Automatic vectorization, on the other hand, is tracing performed by a computer program. Conversion software, like Scan2CAD, can detect elements that make up the raster file, such as lines and edges. It is able to redraw these as vector entities, although you may have to optimize the image first.
See more of the pros and cons of each type, to figure out whether you should use manual or automatic image tracing.
5. Prepare to encounter difficulties
Depending upon the image you wish to vectorize, you are likely to face challenges during the process.
Some raster files are simply not suitable for vectorization. Unlike for most design, in this process, there is such a thing as resolution that is too high. Software will be unable to determine distinct objects within detailed photographs, for example. Photos of 3D objects, like buildings, are also likely to contain missing information: scale, for one.
But images with limited colour (preferably monochrome) and maximum quality, such as technical drawings, are perfect material for raster to vector conversion. Logos are another strong contender, so long as the logo is isolated (no noise in the background).
Files contained in formats like JPEGs and GIFs that use lossy compression—meaning a reduction in quality when the file size is reduced—should also be avoided. TIFF files, on the other hand, allow for lossless compression—and are far more suited to vectorization.
6. Useful tools you’re going to need
As well as checking that your image is suitable for tracing, you can make use of other pre-vectorization processing techniques, to really get the best out of the conversion.
Scan2CAD offers a number of tools to improve your end results. If your image has too many colors (and this includes shades of grey in areas that might appear black or white), the software will detect them as different entities, and vectorize them as such. Before your conversion, there is the option to reduce colors automatically. It is possible to avoid eliminating necessary differentiation by taking advantage of the option to choose the number of remaining colors.
Additionally, particularly when scanning hand drawn images, you may find that lines are faint or broken. Thickening your lines and removing holes will enable the software to scan these more effectively.
For aspects to your image that are recognisable to the human eye, but proving a struggle for the software, you can even try a bit of manual tracing. The Pen tool is a handy feature to outline specific objects, although if the image is too busy, success will remain limited.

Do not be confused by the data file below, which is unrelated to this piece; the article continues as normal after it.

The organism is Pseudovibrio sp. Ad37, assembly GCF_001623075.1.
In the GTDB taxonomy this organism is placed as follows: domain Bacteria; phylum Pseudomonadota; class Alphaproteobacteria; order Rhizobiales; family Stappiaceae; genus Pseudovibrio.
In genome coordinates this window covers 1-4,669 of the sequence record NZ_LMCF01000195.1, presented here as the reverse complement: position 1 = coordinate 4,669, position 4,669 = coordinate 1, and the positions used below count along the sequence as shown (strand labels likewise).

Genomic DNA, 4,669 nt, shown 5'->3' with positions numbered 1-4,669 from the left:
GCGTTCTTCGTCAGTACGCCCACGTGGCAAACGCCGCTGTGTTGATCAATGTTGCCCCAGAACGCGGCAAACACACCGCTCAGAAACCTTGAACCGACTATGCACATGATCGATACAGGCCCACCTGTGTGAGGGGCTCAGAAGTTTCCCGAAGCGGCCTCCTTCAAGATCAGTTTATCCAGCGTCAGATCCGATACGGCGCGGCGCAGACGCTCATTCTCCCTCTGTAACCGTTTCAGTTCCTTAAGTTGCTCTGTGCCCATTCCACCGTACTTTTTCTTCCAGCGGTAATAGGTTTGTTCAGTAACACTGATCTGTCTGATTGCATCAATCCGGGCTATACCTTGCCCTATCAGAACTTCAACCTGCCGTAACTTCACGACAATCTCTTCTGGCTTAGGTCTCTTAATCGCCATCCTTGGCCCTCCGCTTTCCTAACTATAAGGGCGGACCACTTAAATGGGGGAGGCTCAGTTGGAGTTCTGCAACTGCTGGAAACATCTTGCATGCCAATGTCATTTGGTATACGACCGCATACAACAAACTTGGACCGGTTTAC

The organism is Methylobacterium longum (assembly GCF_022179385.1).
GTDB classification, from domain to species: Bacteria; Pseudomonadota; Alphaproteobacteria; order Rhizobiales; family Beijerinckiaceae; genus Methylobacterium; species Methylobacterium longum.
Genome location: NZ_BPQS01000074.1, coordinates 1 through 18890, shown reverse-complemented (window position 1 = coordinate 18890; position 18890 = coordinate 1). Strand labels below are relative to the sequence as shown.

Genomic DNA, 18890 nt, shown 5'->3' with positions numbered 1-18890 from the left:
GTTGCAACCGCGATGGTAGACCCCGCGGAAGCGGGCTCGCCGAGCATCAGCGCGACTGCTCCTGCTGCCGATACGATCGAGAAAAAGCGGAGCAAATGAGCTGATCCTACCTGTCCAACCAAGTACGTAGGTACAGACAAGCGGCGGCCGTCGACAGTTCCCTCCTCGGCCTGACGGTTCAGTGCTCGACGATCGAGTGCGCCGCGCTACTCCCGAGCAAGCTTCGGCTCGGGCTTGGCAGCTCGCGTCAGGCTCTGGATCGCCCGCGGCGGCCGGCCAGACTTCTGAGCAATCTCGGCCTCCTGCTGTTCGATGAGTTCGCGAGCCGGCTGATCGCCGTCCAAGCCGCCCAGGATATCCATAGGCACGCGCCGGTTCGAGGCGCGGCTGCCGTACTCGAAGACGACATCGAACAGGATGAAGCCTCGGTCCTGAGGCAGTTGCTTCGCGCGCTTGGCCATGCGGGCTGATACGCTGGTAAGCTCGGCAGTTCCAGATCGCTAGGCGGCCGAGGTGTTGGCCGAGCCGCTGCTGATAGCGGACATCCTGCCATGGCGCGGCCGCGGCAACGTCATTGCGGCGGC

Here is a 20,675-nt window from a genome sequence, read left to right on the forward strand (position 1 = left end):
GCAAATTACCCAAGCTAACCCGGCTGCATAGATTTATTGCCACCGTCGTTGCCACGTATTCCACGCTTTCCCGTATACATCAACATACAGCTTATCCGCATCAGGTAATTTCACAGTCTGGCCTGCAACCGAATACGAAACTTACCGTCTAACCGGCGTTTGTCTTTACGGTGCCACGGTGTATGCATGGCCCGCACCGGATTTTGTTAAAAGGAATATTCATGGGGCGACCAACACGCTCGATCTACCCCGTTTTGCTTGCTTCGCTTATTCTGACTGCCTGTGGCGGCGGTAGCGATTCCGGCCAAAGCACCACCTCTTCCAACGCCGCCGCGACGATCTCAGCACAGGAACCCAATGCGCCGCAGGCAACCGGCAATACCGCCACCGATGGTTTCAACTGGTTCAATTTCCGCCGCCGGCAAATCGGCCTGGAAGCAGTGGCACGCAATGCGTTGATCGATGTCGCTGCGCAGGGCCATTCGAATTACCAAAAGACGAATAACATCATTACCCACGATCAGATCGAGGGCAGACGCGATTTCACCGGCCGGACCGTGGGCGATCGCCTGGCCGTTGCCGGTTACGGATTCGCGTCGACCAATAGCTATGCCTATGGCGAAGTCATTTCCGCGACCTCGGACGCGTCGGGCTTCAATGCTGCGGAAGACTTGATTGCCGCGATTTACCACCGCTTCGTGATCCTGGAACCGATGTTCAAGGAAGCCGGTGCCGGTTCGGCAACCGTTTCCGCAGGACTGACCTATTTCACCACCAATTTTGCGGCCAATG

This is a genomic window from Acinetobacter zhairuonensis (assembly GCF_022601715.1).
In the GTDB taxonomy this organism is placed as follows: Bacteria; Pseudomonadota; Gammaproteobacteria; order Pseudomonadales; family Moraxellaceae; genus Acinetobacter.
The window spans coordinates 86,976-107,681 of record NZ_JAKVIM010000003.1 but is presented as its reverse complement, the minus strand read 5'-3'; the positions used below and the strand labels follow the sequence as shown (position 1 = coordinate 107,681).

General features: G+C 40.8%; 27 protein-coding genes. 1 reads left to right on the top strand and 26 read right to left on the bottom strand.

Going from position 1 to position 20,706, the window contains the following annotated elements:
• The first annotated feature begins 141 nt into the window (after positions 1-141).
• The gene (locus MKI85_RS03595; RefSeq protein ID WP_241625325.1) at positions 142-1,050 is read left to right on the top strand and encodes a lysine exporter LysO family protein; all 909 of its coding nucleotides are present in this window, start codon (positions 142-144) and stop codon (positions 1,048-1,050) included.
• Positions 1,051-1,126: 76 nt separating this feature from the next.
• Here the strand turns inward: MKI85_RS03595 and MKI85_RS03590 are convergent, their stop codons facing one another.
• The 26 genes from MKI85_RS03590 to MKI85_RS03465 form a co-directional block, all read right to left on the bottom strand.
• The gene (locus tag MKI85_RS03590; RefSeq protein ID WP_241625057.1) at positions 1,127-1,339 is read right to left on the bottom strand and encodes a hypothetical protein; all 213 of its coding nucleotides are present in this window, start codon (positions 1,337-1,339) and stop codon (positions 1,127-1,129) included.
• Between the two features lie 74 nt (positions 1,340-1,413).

Scan2CAD also includes tools like Optical Character Recognition (OCR); some subscriptions are also able to support recognition of (legible) handwriting. This is particularly useful for plans, maps and technical drawings, where labels are critical to understanding.
These are just a few of the tools on offer; we’ve got a whole post dedicated to more of the top raster effects with which to optimise your vector conversion.
7. There’s a lot going on in the background
The actual raster to vector process might take you just a click of a button, but there is a wealth of activity going on behind the scenes.
Conversion programs first need to find the lines. We’ve already seen how difficult it is for software to accurately read raster images—that’s why we’re vectorizing in the first place! So there needs to be a way in which the program can establish where it needs to trace.
Fortunately, there is more than one. Line thinning involves algorithms that strip back lines until they are just a single pixel deep. Alternatively, contours may be matched, and lines determined by the way they connect around different areas.
The success of each system depends on the image you’re starting with. Noise is a particular issue for the line thinning technique, while contour-based methods are unable to accurately map lines where they meet each other. A combination of methods is often the best way to ensure optimal results.
Finding the lines is the tricky part, but in order to finish conversion, the software needs to use vector elements to redraw the image. These include lines, arcs and Bezier curves. When complete, the image should look like a complete drawing—although some more post-processing may be necessary. You can learn all about that, and more detail about the whole process of vectorization here.
So there they are: the top things we think you need to know about vectorization. But Scan2CAD’s conversion isn’t just a one-way street. If you’re wanting to go from vector to raster, look no further than our guide on rasterization.